Marketers have recognized the significance of impulsive buying. Retailers are continually trying to increase the number of impulsive purchases through product displays and store and package designs (Hoyer & MacInnis, 1997; Jones et al., 2003). In addition, contemporary marketing innovations, for example, 24-hour convenience stores, television shopping channels, and internet shopping, expand impulsive buying opportunities (Kacen & Lee, 2002).
Research on impulsive buying has increased during the last decade (Rook & Fisher, 1995; Rook & Gardner, 1993). Impulsive buying is defined as "an unplanned purchase" that is characterized by "relatively rapid decision-making, and a subjective bias toward immediate possession" (Rock & Gardner, 1993, p. 3). It is described as more arousing, unintended, less deliberate, and more irresistible buying behavior as compared to planned buying behavior (Rook, 1987; Rook & Fisher, 1995; Rook & Hoch, 1985). Further, higher impulsive buyers are likely to be unreflective, to be emotionally attracted to the object, and to desire immediate gratification (Hoch & Loewenstein, 1991; Thompson et al., 1990).
Consistent with research on impulsiveness in the psychology literature, recent studies in marketing assert that the impulsive buying tendency is a distinctive personal trait (Beatty & Ferrell, 1998; Puri, 1996; Rook & Fisher, 1995). For example, Rook and Fisher (1995, p. 306) suggest that "individuals' impulsive buying tendencies can be conceptualized as a consumer trait." Based upon the research literature (e.g., Beatty & Ferrell, 1998; Purl, 1996; Rook & Fisher, 1995; Rook & Gardner, 1993), impulsive buying tendency can be defined as the degree to which an individual is likely to make unintended, immediate, and unreflective purchases. Furthermore, several scales have been developed to measure this tendency (e.g., Puri, 1996; Rook & Fisher, 1995; Rook & Gardner, 1993; Weun et al., 1998).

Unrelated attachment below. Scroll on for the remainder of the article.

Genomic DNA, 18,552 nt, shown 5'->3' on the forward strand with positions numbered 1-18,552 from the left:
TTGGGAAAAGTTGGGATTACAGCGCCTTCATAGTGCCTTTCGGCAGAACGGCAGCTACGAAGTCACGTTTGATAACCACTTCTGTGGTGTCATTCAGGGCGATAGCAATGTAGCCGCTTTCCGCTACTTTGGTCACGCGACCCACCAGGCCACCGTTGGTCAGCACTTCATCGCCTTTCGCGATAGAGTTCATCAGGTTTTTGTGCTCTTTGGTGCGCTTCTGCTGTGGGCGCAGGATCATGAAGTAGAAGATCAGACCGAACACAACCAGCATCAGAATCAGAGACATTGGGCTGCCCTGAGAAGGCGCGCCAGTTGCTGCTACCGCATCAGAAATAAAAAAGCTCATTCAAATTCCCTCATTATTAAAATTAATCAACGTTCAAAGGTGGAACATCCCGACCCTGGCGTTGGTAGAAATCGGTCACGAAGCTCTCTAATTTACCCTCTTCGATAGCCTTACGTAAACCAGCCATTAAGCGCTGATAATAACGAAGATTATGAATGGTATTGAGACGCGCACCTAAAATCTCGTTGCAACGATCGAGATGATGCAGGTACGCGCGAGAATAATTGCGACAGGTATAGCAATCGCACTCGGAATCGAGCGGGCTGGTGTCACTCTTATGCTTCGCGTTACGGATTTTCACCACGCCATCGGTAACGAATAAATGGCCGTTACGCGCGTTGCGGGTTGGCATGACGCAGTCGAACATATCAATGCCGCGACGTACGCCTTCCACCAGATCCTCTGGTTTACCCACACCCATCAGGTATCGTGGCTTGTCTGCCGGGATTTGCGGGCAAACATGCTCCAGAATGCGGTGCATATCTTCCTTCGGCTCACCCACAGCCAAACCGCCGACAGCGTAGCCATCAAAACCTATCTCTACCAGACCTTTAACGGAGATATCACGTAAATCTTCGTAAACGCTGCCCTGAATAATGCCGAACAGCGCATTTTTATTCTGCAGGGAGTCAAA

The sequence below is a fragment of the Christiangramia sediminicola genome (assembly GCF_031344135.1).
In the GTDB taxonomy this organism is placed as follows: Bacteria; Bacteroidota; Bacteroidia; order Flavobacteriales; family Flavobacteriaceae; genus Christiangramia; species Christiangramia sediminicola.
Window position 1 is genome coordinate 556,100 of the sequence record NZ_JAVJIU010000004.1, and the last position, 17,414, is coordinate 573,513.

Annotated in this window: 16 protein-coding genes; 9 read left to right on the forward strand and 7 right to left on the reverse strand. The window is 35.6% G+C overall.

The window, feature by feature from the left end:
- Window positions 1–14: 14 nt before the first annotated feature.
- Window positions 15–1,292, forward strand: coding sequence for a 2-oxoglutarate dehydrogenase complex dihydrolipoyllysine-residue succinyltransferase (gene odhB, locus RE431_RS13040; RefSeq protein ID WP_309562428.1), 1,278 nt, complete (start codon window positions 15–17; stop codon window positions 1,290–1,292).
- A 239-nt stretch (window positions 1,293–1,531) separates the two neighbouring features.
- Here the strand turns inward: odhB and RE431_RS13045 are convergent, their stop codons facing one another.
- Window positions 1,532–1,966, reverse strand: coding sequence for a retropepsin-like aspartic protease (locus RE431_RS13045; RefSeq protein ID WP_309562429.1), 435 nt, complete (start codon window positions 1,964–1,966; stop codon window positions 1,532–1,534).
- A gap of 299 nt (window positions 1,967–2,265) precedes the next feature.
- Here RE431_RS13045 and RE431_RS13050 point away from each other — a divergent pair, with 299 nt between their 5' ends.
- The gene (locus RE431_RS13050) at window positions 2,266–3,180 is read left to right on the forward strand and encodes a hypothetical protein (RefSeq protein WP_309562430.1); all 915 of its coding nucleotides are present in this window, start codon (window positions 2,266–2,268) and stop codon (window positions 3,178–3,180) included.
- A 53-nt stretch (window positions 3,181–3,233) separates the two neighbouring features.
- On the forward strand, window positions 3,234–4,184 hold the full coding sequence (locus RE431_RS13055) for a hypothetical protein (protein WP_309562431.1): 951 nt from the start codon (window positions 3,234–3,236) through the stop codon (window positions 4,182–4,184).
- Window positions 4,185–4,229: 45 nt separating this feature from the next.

For adolescents, impulsive behavior has generally been viewed as counterproductive, and individual differences in impulsiveness were found to be related to a number of socially relevant behaviors, including aggression (Stanford et al., 1995), drug use (Stanford et al., 1996), pregnancy (Jones & Philiber, 1983) and HIV risk-related sexual behavior (Clift et al., 1993). However, in spite of this significant relationship, impulsive buying among adolescents remains relatively unexplored. Compounding the problem, adolescents are being more heavily targeted because of their increased spending potential (Simpson et al., 1998). Further, they are considered to be consumers who are not likely to be well informed, to comparison shop, or seek advice about their purchases (Jones et al., 2003).
Studies have emphasized that a variety of factors affect impulsive buying, including the consumer's mood or emotional state (Rook, 1987; Rook & Gardner, 1993), self-identity (Dittmar et al., 1995), and personal characteristics, in particular "age" (e.g., Bellenger et al., 1978; Wood, 1998). Wood (1998) found a non-linear relationship between age and impulsive buying in his United States adult sample. The relationship suggested that impulsive buying should increase slightly from ages 18 to 39, and decline thereafter. This is somewhat consistent with the finding of Bellenger et al. (1978) who noted that shoppers under age 35 were more prone to impulsive buying than those who are older. Also, studies on impulsiveness indicate that young persons score higher on measures of impulsiveness than do older people (Eysenck et al., 1985; Helmets et al., 1995; Rawlings et al., 1995). However, most of those studies were conducted with adult samples. For adolescents, variation in impulsiveness by age may be larger than for adults, since the adolescent development stage is noted for impulsivity (Kahn et al., 2002). However, investigation of impulsive buying by adolescents of different ages would be a valuable contribution to the literature. …